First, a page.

Don’t pay more than you have to when buying a new laptop

It’s really difficult to make it in today’s world without a computer of some kind. Nobody wants to do their school or work projects on their smartphone or even on a slightly larger tablet screen. My typing skills are bad enough on a standard keyboard (sorry, Mavis Beacon); can you imagine how long it would take to hunt-and-peck 2,000 words on a touchscreen keyboard? Preposterous, I tell you!

My point is, you’ve got to get yourself a real laptop.

Yes, I know, laptops cost money — a luxury that not all of us care to throw away on a hunk of precariously constructed metal and plastic. If you’re not careful, you can end up spending well over $1,000 for a laptop with impressive specs, and that’s just the mid-range models. But we’re not here to talk about those laptops. There’s a whole world of laptops that cost $600 or less, and many of them are perfect companions for students returning to school or folks who just need something that’s a little more capable than an iPhone.

What are the most important things to look for in a laptop?

Let’s set expectations right away: The laptops on this list will not come with the latest and greatest processors, graphics cards, or displays. You do indeed have to spend upwards of $1,000 for those things. But for students or workers who just need something to get them through the day, or folks who just want to be able to do some light web browsing and check their emails at home or on the go, the budget-friendly laptops on this list will be right up your alley.

For any cheap laptop, things like ports and memory are more important than fancy displays and processing power. If you want to record audio with a microphone or use a mouse, you’ll need USB ports; casual photographers or videographers should emphasize microSD card readers; and an HDMI port goes a long way if you like streaming your favorite content on a TV.

Above all else, you want as much RAM and storage as you can get. More RAM means the computer can handle more applications at once and more storage means less hard drive management.

What am I losing by getting a cheap laptop?

Laptops in the $600-or-below price range are not going to be good for PC gaming. You won’t get a 4K resolution display or a refresh rate higher than 60Hz. RAM is going to max out around 8GB, which isn’t bad but also isn’t spectacular. In this price range, laptops are going to be best for web browsing, word processing, Zoom calls, checking emails, and streaming. As long as you don’t expect more than that, you’ll be fine.

You’re also unlikely to get more than 500GB of storage space at this price point. In fact, you’ll find that most cheap laptops probably won’t give you more than 128GB of storage these days, opting to offer you cloud storage instead. This is especially true if you’re looking to get a Chromebook; these laptops run Google’s Chrome OS so they have a strong tie-in with Google Drive, the personal cloud storage and file-sharing platform.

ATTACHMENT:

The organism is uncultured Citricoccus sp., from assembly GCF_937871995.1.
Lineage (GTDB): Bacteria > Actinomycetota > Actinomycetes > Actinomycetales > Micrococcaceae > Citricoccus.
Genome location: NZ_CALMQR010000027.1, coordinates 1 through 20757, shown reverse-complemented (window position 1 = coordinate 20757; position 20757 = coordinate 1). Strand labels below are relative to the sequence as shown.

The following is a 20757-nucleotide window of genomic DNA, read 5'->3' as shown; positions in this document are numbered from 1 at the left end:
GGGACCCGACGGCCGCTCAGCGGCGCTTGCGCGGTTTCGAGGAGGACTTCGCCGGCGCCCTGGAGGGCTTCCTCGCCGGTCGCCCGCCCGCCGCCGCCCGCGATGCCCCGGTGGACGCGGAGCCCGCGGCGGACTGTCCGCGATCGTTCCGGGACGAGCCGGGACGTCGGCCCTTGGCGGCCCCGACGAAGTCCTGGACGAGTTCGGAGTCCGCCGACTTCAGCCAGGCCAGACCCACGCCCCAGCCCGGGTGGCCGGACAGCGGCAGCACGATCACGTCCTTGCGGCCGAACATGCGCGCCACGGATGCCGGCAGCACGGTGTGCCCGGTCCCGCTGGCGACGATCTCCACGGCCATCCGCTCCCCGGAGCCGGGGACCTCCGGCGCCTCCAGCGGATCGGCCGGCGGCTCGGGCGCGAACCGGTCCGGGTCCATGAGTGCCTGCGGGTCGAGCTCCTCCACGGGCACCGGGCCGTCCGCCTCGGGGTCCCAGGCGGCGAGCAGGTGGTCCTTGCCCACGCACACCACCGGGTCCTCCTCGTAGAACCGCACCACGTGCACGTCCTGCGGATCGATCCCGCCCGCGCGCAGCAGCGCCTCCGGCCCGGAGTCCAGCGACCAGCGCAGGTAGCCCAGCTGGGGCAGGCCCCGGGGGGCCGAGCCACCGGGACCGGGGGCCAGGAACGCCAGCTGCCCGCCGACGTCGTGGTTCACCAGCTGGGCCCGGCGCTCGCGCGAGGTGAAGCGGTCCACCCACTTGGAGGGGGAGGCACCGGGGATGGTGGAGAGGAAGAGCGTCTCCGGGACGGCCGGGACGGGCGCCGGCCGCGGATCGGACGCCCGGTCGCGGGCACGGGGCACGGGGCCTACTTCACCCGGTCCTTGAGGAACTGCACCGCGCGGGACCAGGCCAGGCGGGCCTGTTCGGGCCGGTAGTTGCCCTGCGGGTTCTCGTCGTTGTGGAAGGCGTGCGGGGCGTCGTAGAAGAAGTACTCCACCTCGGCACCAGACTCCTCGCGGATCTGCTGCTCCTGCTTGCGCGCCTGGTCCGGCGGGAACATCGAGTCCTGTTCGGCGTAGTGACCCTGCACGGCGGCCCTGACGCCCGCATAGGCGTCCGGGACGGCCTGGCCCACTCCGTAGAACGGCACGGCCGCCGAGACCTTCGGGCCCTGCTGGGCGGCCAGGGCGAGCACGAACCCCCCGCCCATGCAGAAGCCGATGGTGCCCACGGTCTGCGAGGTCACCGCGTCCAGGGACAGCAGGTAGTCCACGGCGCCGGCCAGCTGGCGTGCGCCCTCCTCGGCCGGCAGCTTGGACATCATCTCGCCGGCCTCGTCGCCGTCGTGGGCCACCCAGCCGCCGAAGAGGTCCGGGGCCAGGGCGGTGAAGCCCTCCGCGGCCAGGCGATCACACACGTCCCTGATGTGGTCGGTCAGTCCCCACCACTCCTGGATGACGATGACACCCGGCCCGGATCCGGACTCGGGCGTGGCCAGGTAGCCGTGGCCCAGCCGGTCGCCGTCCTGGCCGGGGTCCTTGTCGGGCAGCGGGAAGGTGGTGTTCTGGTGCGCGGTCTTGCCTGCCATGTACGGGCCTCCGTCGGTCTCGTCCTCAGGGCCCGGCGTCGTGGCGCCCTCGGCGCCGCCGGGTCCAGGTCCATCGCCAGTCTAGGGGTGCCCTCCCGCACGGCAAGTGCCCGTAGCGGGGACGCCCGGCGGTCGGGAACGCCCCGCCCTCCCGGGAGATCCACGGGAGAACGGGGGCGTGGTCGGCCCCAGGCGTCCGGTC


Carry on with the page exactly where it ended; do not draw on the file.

What’s the difference between a Chromebook and a Windows laptop?

When it comes to cheap laptops, you’re bound to find yourself at the crossroads of Chromebook vs. Windows. Here’s the difference between the two operating systems (or OS) and how can you decide which one is best for you:

  • Chromebooks run on the Google Chrome OS, a simplified, web-based operating system that’s great for light web browsing and low-demand streaming. You won’t find a ton of RAM on these little machines and the storage space will likely be quite small as well as Google wants you to opt for Google Drive cloud storage instead. Many different laptop brands make Chromebooks and, overall, they tend to be a great entry-level machine for students and a nice, cheap secondary device for frequent travelers.
  • Windows-based laptops are the more traditional choice, especially if you’re looking for something that runs more like a desktop computer or a more premium laptop model. They tend to have more onboard storage space and more RAM to handle more demanding tasks, and they typically offer more options to scale up these specs to fit your needs. (With a Chromebook, on the other hand, you often just get what you get and don’t get upset.) This means that they also tend to be more expensive than Chromebooks, though there are plenty of budget-friendly Windows laptops out there from the same wide range of laptop brands.

But are cheap laptops worth it?

You know the old saying: You get what you pay for. But thanks to the technology boom of the last few decades, a cheap laptop can actually take you pretty far and won’t break down immediately. It’s all about knowing which one to select.

Rather than just making a few purchase suggestions and sending you on your way, we’re going to equip you with some knowledge that’ll help you be a more informed laptop shopper. Forget all that mind-boggling computer jargon of processor-this and gigahertz-that — we’ve broken down our picks of the best cheap laptops in terms that anyone can understand.

What is the best cheap laptop?

The best cheap laptop is pretty subjective and wholly dependent on your individual wants and needs. That’s why we’ve rounded up this list of some of the best budget laptops that are proven to be dependable for a variety of users and use cases. Check ‘em out and we’re sure you’ll find the right laptop to fit your budget. (But if you’re considering expanding that budget a bit, check out our roundup of the overall best laptops, too.)

Author Profile

Sarah Meere
Sarah Meere
Executive Editor

Sarah looks after corporate enquiries and relationships for UKFilmPremieres, CelebEvents, ShowbizGossip, Celeb Management brands for the MarkMeets Group. Sarah works for numerous media brands across the UK.


Leave a Reply